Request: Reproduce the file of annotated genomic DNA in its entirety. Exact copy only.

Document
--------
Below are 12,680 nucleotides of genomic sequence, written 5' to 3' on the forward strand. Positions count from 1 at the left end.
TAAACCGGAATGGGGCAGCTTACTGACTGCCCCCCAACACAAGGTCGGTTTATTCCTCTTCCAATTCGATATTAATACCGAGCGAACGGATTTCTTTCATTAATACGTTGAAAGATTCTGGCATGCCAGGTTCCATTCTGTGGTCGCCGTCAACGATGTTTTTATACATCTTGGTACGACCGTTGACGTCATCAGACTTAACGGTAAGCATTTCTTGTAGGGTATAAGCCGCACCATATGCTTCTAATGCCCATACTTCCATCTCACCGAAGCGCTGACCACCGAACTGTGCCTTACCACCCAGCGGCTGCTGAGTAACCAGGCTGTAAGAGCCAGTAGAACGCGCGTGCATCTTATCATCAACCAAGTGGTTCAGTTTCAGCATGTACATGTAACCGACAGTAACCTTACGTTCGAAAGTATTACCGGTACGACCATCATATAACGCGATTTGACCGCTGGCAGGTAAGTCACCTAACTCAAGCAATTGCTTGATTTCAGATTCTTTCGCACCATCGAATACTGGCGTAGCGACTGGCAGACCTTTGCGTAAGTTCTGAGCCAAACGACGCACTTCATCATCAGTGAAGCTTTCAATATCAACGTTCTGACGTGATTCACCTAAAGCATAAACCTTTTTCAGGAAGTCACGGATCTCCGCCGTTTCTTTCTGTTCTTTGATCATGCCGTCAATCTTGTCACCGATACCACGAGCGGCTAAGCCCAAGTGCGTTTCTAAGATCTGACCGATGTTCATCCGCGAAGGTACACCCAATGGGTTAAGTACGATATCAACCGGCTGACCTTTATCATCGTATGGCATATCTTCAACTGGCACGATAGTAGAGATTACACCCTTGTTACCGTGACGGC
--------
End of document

Below are 12,680 nucleotides of genomic sequence, written 5' to 3' on the forward strand. Positions count from 1 at the left end.
TAAACCGGAATGGGGCAGCTTACTGACTGCCCCCCAACACAAGGTCGGTTTATTCCTCTTCCAATTCGATATTAATACCGAGCGAACGGATTTCTTTCATTAATACGTTGAAAGATTCTGGCATGCCAGGTTCCATTCTGTGGTCGCCGTCAACGATGTTTTTATACATCTTGGTACGACCGTTGACGTCATCAGACTTAACGGTAAGCATTTCTTGTAGGGTATAAGCCGCACCATATGCTTCTAATGCCCATACTTCCATCTCACCGAAGCGCTGACCACCGAACTGTGCCTTACCACCCAGCGGCTGCTGAGTAACCAGGCTGTAAGAGCCAGTAGAACGCGCGTGCATCTTATCATCAACCAAGTGGTTCAGTTTCAGCATGTACATGTAACCGACAGTAACCTTACGTTCGAAAGTATTACCGGTACGACCATCATATAACGCGATTTGACCGCTGGCAGGTAAGTCACCTAACTCAAGCAATTGCTTGATTTCAGATTCTTTCGCACCATCGAATACTGGCGTAGCGACTGGCAGACCTTTGCGTAAGTTCTGAGCCAAACGACGCACTTCATCATCAGTGAAGCTTTCAATATCAACGTTCTGACGTGATTCACCTAAAGCATAAACCTTTTTCAGGAAGTCACGGATCTCCGCCGTTTCTTTCTGTTCTTTGATCATGCCGTCAATCTTGTCACCGATACCACGAGCGGCTAAGCCCAAGTGCGTTTCTAAGATCTGACCGATGTTCATCCGCGAAGGTACACCCAATGGGTTAAGTACGATATCAACCGGCTGACCTTTATCATCGTATGGCATATCTTCAACTGGCACGATAGTAGAGATTACACCCTTGTTACCGTGACGGC